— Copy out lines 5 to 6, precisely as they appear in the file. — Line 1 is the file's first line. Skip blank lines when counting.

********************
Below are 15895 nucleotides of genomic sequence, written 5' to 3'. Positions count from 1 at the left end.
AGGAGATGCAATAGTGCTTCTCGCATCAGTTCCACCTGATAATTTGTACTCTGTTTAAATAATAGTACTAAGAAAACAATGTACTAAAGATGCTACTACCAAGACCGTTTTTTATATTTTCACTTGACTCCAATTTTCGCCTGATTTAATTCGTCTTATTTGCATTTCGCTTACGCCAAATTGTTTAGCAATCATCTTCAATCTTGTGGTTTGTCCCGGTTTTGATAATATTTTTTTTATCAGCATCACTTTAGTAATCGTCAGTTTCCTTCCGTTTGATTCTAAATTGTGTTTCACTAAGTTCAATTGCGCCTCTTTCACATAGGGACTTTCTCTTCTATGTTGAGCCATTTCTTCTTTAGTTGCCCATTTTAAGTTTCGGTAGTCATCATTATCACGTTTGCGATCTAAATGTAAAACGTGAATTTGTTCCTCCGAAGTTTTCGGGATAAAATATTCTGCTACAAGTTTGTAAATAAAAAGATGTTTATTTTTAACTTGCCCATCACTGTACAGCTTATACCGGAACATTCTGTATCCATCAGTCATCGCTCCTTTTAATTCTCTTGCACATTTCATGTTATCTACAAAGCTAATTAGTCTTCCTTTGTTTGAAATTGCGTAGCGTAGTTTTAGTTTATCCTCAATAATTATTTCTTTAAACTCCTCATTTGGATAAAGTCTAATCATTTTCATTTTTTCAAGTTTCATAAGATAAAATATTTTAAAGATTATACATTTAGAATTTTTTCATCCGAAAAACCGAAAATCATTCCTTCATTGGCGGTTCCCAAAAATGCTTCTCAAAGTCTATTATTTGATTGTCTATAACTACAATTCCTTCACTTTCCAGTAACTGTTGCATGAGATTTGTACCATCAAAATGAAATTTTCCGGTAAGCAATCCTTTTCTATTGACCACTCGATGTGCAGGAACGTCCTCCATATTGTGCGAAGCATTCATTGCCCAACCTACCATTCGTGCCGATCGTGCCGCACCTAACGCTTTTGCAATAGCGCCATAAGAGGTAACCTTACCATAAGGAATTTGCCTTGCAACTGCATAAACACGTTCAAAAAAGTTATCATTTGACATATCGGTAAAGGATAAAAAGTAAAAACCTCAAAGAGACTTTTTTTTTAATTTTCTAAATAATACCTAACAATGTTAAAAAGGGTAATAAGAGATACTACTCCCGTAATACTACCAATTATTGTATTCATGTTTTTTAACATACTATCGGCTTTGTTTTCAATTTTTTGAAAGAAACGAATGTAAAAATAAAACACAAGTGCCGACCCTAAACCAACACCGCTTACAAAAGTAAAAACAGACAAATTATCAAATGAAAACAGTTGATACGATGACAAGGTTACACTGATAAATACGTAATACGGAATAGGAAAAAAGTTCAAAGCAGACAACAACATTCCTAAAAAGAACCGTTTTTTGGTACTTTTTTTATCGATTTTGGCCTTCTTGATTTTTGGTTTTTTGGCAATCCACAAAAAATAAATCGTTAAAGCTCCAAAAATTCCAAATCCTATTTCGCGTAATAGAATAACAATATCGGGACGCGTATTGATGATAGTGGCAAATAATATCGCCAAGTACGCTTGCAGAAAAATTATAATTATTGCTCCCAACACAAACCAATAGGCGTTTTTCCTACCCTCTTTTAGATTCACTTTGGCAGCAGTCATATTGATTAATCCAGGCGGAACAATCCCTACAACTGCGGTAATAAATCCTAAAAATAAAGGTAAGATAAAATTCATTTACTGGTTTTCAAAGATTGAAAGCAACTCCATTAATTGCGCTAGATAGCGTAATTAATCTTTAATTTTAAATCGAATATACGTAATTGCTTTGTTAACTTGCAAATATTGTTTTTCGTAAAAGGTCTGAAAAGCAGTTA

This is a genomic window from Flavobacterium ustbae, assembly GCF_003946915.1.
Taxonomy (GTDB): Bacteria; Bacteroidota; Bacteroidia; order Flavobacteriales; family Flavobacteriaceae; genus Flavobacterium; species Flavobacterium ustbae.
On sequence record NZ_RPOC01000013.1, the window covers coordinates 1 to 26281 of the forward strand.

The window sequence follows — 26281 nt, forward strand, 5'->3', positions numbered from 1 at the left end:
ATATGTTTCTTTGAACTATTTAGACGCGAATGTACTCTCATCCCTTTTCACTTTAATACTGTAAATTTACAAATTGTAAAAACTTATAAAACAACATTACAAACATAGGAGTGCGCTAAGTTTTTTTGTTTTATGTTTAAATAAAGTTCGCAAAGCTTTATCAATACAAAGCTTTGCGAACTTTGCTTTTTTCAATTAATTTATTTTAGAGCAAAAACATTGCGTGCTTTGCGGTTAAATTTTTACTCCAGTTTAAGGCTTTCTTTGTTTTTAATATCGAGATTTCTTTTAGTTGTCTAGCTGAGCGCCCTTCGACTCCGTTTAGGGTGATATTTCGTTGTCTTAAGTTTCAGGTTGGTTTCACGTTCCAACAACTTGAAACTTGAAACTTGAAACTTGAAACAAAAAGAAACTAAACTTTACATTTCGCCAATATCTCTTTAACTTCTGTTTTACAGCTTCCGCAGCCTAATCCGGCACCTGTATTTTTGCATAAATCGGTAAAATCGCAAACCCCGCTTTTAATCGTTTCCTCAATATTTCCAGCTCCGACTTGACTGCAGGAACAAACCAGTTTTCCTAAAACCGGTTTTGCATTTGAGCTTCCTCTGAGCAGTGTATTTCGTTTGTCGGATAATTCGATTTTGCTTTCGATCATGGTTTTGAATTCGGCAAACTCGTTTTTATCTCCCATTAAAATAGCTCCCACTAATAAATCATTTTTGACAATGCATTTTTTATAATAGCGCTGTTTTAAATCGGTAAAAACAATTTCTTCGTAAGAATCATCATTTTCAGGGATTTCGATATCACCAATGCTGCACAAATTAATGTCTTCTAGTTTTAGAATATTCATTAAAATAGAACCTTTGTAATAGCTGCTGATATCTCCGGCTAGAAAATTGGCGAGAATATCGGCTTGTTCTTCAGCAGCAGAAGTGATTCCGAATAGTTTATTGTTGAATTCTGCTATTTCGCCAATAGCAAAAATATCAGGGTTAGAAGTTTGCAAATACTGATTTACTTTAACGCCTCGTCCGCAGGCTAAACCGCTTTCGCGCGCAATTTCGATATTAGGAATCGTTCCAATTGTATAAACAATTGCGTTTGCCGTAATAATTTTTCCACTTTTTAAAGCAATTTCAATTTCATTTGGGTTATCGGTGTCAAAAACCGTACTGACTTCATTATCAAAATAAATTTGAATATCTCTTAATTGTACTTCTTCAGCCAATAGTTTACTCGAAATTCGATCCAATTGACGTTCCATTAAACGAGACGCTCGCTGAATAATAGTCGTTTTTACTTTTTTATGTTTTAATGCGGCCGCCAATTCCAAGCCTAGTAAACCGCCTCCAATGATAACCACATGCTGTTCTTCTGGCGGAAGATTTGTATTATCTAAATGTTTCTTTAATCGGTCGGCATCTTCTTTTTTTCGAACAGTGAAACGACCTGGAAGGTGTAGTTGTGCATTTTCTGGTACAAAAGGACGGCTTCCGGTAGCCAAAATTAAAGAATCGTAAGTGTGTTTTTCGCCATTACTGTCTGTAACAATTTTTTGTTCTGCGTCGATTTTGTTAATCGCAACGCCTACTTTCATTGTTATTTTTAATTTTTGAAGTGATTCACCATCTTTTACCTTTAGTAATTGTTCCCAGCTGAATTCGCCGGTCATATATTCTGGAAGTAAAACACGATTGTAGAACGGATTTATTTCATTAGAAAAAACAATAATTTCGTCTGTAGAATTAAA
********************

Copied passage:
On sequence record NZ_RPOC01000013.1, the window covers coordinates 1 to 26281 of the forward strand.

The window sequence follows — 26281 nt, forward strand, 5'->3', positions numbered from 1 at the left end: